Ivy League Deans' Committee Declares Stoeckel Ineligible

Jimmy Stoeckel, former Crimson quarterback and captain of the Harvard baseball team, was officially declared ineligible for further intercollegiate athletic competition by the Ivy Leagues deans' Committee on Coordination and Eligibility Tuesday for signing a professional contract.

Stoeckel signed with the Hamilton Tigercats of the Canadian Football League in late March according to Robert E. Kaufmann, assistant dean of the faculty for Financial Affairs, who is a member of the committee. Kaufmann initiated the action after learning of Stoeckel's signing last week.

A recent NCAA rule change allows an athlete to sign a professional contract in one sport and still maintain amateur standing in another. But, according to Kaufmann, "the Ivy League did not embrace the new rule" and Stoeckel was unanimously declared ineligible by the committee.

The question was raised as to whether or not the team would have to forfeit its nine wins earned while Stoeckel was playing.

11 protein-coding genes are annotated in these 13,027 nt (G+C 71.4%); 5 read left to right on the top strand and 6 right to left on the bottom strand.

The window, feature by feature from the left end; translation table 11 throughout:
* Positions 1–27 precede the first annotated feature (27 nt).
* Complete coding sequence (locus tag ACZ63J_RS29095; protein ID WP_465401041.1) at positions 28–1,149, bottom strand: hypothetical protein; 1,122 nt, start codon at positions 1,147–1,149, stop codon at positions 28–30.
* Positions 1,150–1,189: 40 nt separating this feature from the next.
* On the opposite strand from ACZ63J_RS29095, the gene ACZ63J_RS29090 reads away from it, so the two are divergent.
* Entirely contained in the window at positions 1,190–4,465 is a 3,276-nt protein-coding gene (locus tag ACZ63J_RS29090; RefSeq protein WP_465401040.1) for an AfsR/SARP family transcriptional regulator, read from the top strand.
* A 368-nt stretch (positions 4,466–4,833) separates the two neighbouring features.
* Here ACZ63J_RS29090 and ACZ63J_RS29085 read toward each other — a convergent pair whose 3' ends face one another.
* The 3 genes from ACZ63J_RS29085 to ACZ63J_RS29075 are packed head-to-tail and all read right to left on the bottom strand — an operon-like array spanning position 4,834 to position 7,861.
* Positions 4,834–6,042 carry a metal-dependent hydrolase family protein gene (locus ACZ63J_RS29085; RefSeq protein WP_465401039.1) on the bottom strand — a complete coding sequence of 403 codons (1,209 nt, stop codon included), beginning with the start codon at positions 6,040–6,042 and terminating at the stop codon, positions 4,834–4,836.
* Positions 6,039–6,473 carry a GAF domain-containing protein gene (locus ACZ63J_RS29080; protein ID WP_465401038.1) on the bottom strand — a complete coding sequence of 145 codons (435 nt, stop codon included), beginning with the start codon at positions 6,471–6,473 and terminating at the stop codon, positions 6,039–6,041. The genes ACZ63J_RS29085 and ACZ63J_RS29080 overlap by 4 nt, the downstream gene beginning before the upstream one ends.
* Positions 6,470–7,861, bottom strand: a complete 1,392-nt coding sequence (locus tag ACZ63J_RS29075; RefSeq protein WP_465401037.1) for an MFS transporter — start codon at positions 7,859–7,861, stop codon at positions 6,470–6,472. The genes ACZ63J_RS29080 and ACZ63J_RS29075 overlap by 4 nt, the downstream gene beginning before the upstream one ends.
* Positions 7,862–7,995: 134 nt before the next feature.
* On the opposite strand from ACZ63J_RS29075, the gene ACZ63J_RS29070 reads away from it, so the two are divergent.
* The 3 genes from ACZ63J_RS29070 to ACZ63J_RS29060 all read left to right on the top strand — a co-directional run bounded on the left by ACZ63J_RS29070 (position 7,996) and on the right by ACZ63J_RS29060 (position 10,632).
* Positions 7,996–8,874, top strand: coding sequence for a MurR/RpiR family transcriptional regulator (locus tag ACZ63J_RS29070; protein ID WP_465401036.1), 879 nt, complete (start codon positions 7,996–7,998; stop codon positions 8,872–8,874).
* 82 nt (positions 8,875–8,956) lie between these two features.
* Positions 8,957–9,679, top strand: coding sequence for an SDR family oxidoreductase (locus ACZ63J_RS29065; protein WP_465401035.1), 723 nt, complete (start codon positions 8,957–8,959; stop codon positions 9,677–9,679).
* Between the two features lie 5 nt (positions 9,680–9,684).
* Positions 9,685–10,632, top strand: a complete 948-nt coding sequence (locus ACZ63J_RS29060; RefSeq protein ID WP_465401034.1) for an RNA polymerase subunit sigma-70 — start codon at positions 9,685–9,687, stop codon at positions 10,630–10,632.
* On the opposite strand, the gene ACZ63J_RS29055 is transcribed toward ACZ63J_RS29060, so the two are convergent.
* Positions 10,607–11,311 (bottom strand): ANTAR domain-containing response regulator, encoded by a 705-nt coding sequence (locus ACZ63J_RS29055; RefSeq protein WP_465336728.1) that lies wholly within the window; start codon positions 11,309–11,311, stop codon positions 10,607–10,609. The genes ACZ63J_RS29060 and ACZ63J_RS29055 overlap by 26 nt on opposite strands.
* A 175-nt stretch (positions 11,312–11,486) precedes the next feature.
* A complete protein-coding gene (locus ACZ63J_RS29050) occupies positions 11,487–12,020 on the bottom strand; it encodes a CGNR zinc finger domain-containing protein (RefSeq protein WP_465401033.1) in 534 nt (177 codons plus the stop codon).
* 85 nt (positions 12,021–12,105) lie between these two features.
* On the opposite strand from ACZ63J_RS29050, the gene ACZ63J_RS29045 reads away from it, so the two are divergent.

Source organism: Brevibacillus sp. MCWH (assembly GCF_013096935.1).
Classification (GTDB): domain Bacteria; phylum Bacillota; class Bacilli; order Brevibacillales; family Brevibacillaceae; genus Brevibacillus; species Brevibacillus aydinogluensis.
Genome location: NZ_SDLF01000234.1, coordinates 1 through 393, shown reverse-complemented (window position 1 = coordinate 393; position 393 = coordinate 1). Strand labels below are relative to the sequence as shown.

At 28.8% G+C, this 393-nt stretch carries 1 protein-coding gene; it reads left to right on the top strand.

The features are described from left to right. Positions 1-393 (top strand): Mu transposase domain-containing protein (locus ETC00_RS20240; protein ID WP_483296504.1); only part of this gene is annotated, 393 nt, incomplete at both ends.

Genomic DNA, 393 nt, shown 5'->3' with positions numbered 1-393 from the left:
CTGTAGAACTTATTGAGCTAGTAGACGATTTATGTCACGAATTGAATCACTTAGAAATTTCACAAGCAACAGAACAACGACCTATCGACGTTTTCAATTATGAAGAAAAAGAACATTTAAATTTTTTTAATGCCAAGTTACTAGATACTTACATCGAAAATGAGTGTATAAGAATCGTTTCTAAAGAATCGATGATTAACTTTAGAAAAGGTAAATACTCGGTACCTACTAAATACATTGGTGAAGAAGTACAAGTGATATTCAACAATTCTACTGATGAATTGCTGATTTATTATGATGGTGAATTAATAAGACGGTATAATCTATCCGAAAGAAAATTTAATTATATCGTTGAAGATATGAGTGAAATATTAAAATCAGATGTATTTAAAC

Harvard Director of Athletics Robert B. Watson '37 has sent letters to the seven athletic directors offering the forfeits. Kaufmann said he feels that it is likely that the offers will not be accepted since the seven schools (Morehouse College, Clark College, Embry Riddle, Bethune Cookman, Morris-Brown, Tampa and Boston College) all follow the revised NCAA ruling which would have made Stoeckel eligible to play.

Stoeckel did not play last Friday in an Ivy contest with Columbia, nor would he have played at Penn Saturday (the doubleheader was rained out).

Dennis Cuccia, administrative assistant and the scout for the Tigercats, said yesterday the whole affair was the result of a misunderstanding by Stoeckel. "We talked with Jim and said he could forego signing until after the baseball season," Cuccia said. "Jim said he'd check it [his eligibility] with the athletic department and later called us to say it was okay to announce the signing."

"Jim's just a victim of circumstances," Cuccia continued. "He was given false information. It's too bad it happened."

Stoeckel could not be reached for comment yesterday.